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For the past fifteen years, I’ve worked with creative people across all communications industries, and across all levels of seniority, and in all parts of the world. In that time, I’ve seen about 45,000 resumes. And, I have realized that most creative people have one thing in common: Their resumes are often the least creative thing they will show me.

In fifteen years, I have only read two resumes from writers that made me laugh. In fifteen years, I have only seen one resume from an art director that immediately communicated his aesthetic. In fifteen years, the best resume I have seen from a creative team, not coincidentally, was sent to me by the hottest creative team in the country. And sadly, in fifteen years, I have only seen two resumes with a creative concept.

This is something I have never understood. Isn’t your resume supposed to be the first impression you make? How can a creative send a resume that looks like it was created by an assembly line worker and then attach a covering letter that contains self-descriptive words such as “dynamic”, “innovative”, “passionate”, and “dedicated”?

The following are five pointers that I hope will nudge you into creating a resume that entertains, informs, tells the reader a lot about who you are, then makes them respond with, “I WANT TO MEET THAT PERSON TOMORROW!!!!”

Good luck!

Yes, you need a resume.

Please don’t tell me, “Oh I’ve never needed one. I’ve just always been called and gone for the interview.”

This is what the person listening to that sentence thinks when they hear that: “This is someone who has let life happen to them. Not someone who had a dream, a goal, a plan and made it happen. ”

Even if you’ve always been one of the fortunate few that has had people call you for the jobs you’ve ultimately taken, isn’t a resume a nice leave behind?

A well thought out and beautifully crafted resume says, “I’m proud of what I do, and I thank you for letting me share my accomplishments with you.”

Your resume is your first attempt at meeting someone who could play an important part in helping you get closer to your dream.

People take one moment to look at your resume.

About as long as they say people look at advertising. This is the most important ad you will ever create – it’s an ad for you. This is a product you know better than any other product you’ll ever work on. If you can’t sell that convincingly, how will you be able to sell anything else?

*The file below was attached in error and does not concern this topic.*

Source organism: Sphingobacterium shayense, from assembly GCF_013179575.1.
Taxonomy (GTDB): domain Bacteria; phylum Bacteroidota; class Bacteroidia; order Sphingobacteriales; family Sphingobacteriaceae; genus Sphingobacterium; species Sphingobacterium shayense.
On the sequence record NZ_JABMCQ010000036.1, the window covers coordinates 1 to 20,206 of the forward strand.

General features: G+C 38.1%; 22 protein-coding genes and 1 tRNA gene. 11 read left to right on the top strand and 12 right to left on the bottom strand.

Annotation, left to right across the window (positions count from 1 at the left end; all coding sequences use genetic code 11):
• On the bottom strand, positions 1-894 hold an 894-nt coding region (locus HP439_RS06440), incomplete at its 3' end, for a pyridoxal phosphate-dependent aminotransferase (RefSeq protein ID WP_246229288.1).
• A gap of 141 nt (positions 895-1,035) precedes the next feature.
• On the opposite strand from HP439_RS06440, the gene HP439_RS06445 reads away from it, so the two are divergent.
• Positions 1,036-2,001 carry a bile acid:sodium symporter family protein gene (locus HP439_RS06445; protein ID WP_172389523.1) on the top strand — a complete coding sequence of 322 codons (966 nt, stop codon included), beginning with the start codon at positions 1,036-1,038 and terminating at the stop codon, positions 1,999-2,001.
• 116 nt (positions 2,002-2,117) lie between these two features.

Your resume is the first piece of marketing communication you will create for someone who may ultimately become your creative director.

What do you want to tell them about yourself that will make them decide to meet you instead of the 300 people that do exactly what you do lying in the same pile of paper?

If winning awards are your life’s passion, why aren’t they on your resume?

Oh I know. You’ve got so many that you can’t keep track.

Please. No one is buying it. If you can’t proudly and neatly list the work you’ve won awards for, what does that say about how you approach the day-to-day task of winning them?

This business is a detail business – winning an award means that a million tiny details have all lined up perfectly to create a brilliant piece of marketing communication. Show me that you have the attention to detail it takes to create award-winning work, and then tell me on your resume that you’ve done it.

Now that you have my attention, how do I find you?

I know it sounds obvious, but you would not believe the number of resumes I see that don’t include the following information: home address; home telephone; cell phone; email address.

Again, it’s about attention to detail.


Your resume should be impeccable on a Mac and a PC. If you’ve created it on a MAC and don’t know if it opens on a PC, then send it to someone you know that has a PC and ask them to open it!

Your resume should look as good in its digital incarnation as it looks on paper.

Your resume should not be sent to anyone at 300% of its actual size so that the person who opens it sees the first letter of your name in 140 pt. Copperplate. Similarly, your resume should not be sent to anyone at 10% of its actual size.

ALWAYS be ready.

You need a resume. You need an updated resume. You need a resume that’s ready to send at a moment’s notice. So on the first day of every month, open your resume and make sure it’s still current.

Imagine this scenario. You are sitting at your desk and your phone rings. It’s David Droga. He’s heard about you and would like to know if you could send some of your work and a resume.

Which answer would you prefer to give him?

“Uhhhhh, gee David, my stuff isn’t ready. Can I have the weekend and email it to you on Monday?”


“Sure thing. What’s your email address? I’ll have it to you in 1 minute.”

I think getting a call from David Droga (or John Hunt, or Jeff Goodby, or Tony Grainger, or David Lubars) like the one I just described would be a dream come true for most creative people.

So when it happens, don’t blow it.

~ heidi